This week's question made me smile, albeit a little wickedly. Imagine myself describing my murderous ways at my high school reunion? Been there, done that.
Four months before The Damage Done was published, I went to a reunion — the first I've ever attended. I'd always questioned the point of reunions — hey, if you like these people so much why don't you stay in touch with them all the time? — but that changed early in 2010 when a friend from high school, Sam, died suddenly. His funeral was a reunion of sorts: for the first time in years, I saw many of the people I'd gone to high school with, and I realized that I missed them. I loved hearing about what they were up to and seeing photos of their kids and finding out how their siblings had turned out. That, in turn, lured me into a reunion of my graduating class timed to coincide with my high school's centennial anniversary.
My high school, the University of Toronto Schools (known by its initials, UTS), was always a strange place. It sat in a rambling, crumbling building on the northwestern edge of the University of Toronto campus. It took in a class of 72 students in Grade 7 and turned them loose on the world six years later, after warping them with Latin and philosophy and all sorts of "extra" subjects in addition to the standard curriculum. As the sister of one high school friend succinctly put it, "UTS is for nerds." It was heaven for me, because I was (and am) a nerd. There were no jocks or cheerleaders, but there were a lot of WarGamers. In my final year there, we had to do individual projects in addition to our coursework; I wrote mine on the Marquis de Sade. I'm sure I was hoping to shock someone, but no one batted an eye (though the project led to some debates about materialist determinism versus... never mind. I told you I'm a nerd!). UTS was the kind of place where you could do your own thing, but whatever you did, you'd be doing it amongst friends.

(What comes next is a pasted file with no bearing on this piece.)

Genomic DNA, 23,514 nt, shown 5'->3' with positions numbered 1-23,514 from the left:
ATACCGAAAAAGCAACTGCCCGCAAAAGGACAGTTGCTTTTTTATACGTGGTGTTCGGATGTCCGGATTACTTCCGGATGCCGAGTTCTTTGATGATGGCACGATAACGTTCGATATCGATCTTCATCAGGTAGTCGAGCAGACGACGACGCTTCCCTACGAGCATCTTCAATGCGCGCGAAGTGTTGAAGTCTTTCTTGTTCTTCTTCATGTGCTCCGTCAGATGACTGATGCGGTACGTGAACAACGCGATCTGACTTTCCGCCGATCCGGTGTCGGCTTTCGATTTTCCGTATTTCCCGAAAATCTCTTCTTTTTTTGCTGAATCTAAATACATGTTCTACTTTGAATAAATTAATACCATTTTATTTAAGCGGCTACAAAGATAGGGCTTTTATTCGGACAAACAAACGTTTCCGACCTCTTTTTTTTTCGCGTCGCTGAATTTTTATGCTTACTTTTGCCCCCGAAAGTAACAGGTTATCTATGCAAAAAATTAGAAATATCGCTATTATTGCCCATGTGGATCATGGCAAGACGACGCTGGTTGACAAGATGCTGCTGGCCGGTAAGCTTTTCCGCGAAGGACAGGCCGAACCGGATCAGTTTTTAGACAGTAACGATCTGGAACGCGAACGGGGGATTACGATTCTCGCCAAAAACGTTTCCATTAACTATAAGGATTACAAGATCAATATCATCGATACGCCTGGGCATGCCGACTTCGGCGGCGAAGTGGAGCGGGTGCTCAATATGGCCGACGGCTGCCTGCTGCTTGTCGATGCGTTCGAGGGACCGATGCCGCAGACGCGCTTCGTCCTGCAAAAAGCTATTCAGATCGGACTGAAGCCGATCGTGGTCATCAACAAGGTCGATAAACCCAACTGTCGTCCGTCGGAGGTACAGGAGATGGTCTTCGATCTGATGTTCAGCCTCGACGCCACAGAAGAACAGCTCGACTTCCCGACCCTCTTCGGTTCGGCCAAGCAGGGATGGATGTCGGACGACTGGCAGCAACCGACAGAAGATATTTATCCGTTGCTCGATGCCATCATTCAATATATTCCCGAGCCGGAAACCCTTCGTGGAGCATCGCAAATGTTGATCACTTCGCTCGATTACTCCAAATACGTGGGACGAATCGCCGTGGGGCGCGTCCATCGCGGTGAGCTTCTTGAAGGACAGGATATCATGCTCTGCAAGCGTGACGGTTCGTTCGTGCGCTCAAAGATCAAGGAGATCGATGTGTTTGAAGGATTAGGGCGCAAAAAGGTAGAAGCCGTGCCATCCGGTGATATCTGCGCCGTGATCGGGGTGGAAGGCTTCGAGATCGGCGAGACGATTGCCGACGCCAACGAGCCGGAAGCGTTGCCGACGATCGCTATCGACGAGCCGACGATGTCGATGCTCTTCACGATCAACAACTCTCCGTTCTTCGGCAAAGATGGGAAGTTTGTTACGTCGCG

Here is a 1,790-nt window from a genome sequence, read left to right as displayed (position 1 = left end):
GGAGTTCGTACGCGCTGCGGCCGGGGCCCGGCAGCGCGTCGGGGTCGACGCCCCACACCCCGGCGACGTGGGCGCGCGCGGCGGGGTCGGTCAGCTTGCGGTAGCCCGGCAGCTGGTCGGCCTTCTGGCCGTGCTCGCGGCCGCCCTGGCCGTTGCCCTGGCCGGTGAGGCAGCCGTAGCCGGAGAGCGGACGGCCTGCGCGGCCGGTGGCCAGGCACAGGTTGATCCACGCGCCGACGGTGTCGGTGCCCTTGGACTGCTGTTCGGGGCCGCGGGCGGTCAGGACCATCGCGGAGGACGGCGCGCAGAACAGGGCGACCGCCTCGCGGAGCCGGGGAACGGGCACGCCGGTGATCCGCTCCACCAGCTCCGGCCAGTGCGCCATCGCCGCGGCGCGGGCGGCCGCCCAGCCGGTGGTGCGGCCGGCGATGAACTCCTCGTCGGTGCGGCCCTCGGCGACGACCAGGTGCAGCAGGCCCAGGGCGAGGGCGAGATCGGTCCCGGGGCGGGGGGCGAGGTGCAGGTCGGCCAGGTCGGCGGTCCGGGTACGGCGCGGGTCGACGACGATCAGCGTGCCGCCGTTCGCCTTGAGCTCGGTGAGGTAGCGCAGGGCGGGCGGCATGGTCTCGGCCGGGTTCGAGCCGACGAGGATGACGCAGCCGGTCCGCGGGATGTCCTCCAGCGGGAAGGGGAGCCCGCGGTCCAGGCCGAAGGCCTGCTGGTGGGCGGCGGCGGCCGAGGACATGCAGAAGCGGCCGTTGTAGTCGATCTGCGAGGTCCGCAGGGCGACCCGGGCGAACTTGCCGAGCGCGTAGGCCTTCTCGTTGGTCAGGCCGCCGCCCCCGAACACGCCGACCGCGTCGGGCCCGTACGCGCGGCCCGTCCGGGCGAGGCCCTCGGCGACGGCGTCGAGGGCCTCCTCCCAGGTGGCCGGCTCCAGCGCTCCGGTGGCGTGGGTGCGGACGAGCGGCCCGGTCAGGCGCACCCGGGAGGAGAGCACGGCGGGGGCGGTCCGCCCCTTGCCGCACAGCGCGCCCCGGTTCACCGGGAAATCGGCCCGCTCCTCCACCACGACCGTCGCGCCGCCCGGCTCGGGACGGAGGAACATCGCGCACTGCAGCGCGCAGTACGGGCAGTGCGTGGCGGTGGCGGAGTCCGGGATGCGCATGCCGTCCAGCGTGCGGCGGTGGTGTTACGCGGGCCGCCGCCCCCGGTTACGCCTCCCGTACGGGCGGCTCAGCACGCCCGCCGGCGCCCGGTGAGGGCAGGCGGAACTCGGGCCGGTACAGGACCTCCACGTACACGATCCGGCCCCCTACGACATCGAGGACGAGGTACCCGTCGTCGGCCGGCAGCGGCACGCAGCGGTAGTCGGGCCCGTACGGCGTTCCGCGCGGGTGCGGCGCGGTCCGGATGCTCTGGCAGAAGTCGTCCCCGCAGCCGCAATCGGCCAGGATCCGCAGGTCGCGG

I always knew I was incredibly lucky to get into UTS, and the reunion drove that home. Nobody was surprised I'd written a novel, and no one was shocked that the book was a murder mystery. As my old friend Ijay, whom I've known since Grade 4, said at the reunion, "You've been scaring the hell out of people with your stories since you were eight years old." People wanted to know when and where The Damage Done would be available, and where I'd be touring. They promised to come see me and spread the word. And they did.
To say that the UTS crowd was supportive of the book launch would be a massive understatement. My friend Ghen came to see me at the Mystery Bookstore in LA; Ilana floored me by flying from Boise to San Francisco to see me in action at M Is for Mystery. The book party in Toronto at Sleuth of Baker Street was unforgettable in large part to my UTS friends: Stephanie, Kim, Alison, Hank, Cathy, Matt, Tuhin, Ron, John... Some friends brought their parents, others sent them in their place since they couldn't be there themselves. Not everyone could make it to an event in person, but they showed support in other ways (thank you Kate, Eugene, and many others). There's something both heartening and humbling about being on the receiving end of so much love. How can you ever pay that back? I have no idea, but I'm already looking forward to the next reunion.